Quote from Shaw’s play titled “Man and Superman.” Image from AZQuotes.com
In my teens and twenties, I remember thinking that a woman who went out into a questionable area while dressed provocatively was responsible for increasing her risk of being the victim of a crime (e.g. mugging, kidnapping, rape, etc…). It seemed a purely matter-of-fact, logical, and unavoidable argument to me. In the form of a classic syllogism, my argument looked roughly like this:
- Premise 1: Many men* have very little impulse control, and can easily be provoked into committing crimes against women.
- Premise 2: Women can provoke men into committing crimes against them by dressing or acting provocatively.
- Premise 3: Women don’t want crimes committed against them.
- Conclusion: To avoid crimes being committed against them, women shouldn’t dress or act provocatively around men.
It seems clear as day, right? I mean, isn’t it like suggesting that going out into a blizzard without shoes is going to cause me to get really cold really fast? Isn’t it just one of those Newton-esque “equal and opposite action/reaction” kind of things?
Or is it?
In the example I gave of going out in a blizzard barefoot, we’re talking about pure physical processes. Human tissue reacts very poorly to extreme cold. And the cold acting upon my feet is not a conscious agent. The blizzard doesn’t choose to freeze my feet. Can we really say the same about men? Are men just purely physical processes?
As a male, I’m pretty confident in saying “Umm… No.” Despite our sometimes simplistic thought processes, men are a bit more complex than that. Men make decisions, and thus can be considered responsible for their actions. And when men choose to commit crimes, we hold them responsible. When a man chooses to steal your car, break into your house, or commit fraud, we hold him responsible. Even if you left your car or house unlocked, or were fooled into wiring him your money, we don’t hold you responsible. We hold the criminal responsible. He chose to break the law. You are not responsible for crimes committed against you. And neither are women when they dress in a way that some men find enticing.
If our first inclination is to focus on blaming the victims of crime, telling them how they should have acted differently to avoid enticing the criminal, then we’ve failed to focus on the conscious agent who was motivated to (and did) commit the crime. We’ve distracted ourselves from the actual problem. And in so doing, we’ve precluded any actual improvement in the culture that helps to form these criminals.
But there’s another problem with my old argument. You see, I failed to explain a very important term. What counts as “dressing or acting provocatively?” Who decides? The man who just committed a crime after being “provoked?” (The spineless wanker who either A) couldn’t control himself, or B) is claiming to have been provoked to shift the responsibility for the crime away from himself?**) We’re going to trust his judgement as to what was so provocative that he just couldn’t help himself? Or are we all going to become fashion and behavior critics, together deciding on exactly which clothes, types of makeup, gestures, or levels of inebriation are sufficient to provoke a man?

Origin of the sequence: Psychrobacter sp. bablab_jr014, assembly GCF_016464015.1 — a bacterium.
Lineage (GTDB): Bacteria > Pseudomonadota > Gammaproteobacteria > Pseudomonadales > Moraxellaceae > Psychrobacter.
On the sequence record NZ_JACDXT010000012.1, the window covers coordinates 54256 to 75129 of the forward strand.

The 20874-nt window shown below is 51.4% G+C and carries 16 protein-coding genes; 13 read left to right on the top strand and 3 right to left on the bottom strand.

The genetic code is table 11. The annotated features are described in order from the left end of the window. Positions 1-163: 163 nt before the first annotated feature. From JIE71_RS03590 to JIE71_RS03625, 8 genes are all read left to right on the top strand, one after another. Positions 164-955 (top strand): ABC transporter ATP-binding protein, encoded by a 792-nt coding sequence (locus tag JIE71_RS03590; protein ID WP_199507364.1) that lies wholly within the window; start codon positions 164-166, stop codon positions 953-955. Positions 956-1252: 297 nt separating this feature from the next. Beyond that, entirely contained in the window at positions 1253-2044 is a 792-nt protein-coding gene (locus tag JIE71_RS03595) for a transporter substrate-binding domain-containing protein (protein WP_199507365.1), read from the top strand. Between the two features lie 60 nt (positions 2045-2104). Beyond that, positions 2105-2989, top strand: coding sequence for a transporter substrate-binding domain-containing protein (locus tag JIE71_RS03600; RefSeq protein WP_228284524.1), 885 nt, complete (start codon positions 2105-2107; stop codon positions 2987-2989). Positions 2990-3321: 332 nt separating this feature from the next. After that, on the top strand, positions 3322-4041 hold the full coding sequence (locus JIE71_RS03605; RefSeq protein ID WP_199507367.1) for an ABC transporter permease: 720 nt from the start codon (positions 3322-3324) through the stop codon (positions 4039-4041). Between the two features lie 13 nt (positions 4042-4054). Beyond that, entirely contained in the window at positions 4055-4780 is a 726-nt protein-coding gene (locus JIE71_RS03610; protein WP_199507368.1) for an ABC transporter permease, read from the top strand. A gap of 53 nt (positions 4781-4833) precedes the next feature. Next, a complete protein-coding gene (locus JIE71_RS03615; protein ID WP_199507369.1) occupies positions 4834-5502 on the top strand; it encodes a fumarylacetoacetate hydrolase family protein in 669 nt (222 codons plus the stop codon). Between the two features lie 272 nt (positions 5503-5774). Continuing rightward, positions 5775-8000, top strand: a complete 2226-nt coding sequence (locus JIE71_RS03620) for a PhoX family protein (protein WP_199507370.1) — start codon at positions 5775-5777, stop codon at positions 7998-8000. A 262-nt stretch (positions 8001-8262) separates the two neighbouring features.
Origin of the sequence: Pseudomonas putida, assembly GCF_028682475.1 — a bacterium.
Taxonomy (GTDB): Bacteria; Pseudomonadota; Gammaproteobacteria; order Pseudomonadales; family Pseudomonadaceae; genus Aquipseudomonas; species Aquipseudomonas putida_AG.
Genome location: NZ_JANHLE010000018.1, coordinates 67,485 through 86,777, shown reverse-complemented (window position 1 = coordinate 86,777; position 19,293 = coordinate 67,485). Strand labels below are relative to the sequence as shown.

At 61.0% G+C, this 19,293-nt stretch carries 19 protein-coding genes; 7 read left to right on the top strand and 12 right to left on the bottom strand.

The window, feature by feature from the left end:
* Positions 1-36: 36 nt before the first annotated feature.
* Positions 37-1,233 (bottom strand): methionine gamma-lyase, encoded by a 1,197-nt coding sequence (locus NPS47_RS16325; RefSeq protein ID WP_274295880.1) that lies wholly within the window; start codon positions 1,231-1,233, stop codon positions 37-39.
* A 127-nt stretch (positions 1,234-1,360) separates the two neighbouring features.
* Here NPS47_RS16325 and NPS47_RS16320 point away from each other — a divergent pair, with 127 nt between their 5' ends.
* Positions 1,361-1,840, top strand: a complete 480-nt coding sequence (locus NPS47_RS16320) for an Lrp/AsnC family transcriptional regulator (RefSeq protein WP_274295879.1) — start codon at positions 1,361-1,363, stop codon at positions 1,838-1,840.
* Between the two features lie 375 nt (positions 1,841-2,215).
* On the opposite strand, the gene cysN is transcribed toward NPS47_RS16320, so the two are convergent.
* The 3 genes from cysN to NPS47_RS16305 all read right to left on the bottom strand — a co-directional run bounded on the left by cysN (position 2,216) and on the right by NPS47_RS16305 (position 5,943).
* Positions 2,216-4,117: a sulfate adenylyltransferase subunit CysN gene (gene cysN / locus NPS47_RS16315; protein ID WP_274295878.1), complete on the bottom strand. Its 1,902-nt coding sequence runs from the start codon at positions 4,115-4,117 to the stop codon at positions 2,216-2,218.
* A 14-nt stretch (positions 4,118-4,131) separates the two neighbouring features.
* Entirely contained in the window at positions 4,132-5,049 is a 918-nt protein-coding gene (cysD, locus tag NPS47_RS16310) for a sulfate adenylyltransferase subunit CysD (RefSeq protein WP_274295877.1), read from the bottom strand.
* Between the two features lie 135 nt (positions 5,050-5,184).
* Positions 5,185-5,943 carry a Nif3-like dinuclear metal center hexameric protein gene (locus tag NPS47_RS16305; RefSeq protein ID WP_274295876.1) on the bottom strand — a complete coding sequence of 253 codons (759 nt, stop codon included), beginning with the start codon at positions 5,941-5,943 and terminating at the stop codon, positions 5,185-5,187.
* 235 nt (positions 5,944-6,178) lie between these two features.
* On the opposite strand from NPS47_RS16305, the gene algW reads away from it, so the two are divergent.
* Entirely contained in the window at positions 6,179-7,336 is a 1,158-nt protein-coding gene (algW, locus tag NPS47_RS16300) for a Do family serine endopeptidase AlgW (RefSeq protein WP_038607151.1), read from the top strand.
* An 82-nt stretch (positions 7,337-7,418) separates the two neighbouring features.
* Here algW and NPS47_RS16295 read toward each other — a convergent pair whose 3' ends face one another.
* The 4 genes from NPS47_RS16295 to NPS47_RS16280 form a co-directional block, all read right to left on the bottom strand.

If you don’t already think this last suggestion is ridiculous, allow me save you some time and point towards a an example culture that has implemented this style of formal fashion and behavioral critics for women. Consider Iran, the most influential proponent of Shia Islam in the modern world. There, officially sanctioned “morality police” patrol the streets looking for salaciously dressed ladies. They routinely arrest, imprison, and/or publically shame women for provoking male lust with their behavior or dress. And the male criminals? They’re punished rarely, if ever. Women have even begun to start cutting their hair and dressing as men to avoid persecution. Amazingly, we’re told that all of this legally sanctioned harassment and bullying will protect women***.
So let’s stop pretending that making women responsible for the choices male criminals make is a reasonable position. You want to make a real difference in this kind of crime? Start talking to the men in your life – the younger they are the better.
- Be the example you want them to be.
- Give them as many opportunities to socialize with women as you possibly can. Don’t encourage boys fetishizing women by keeping them separate.
- Don’t keep two different sets of rules for boys and girls. Everyone plays by the same rules.
- Focus on our commonalities, not what separates us. The more we pick out and focus on what differences there are between the sexes, the more different males will consider females to be.
- This can be a bad precedent to set, as it can be easy to attach moral significance to any of these differences (e.g. a woman’s virginity – but not a man’s – is the repository of hers and/or her family’s honor).
- Support women learning self defense. Give them every tool available to either avoid/escape from criminals or make them think twice about committing a crime.
- And lastly, when you hear about a crime – blame the criminal – not the victim.
*More specifically, a significantly higher proportion of males than females have very little impulse control.
**Feel free to decide which of these two options is more likely.
***Or their family’s “honor.” You pick. They’re both equally asinine rationales.
Edited on 6/1/2016 for grammar and clarity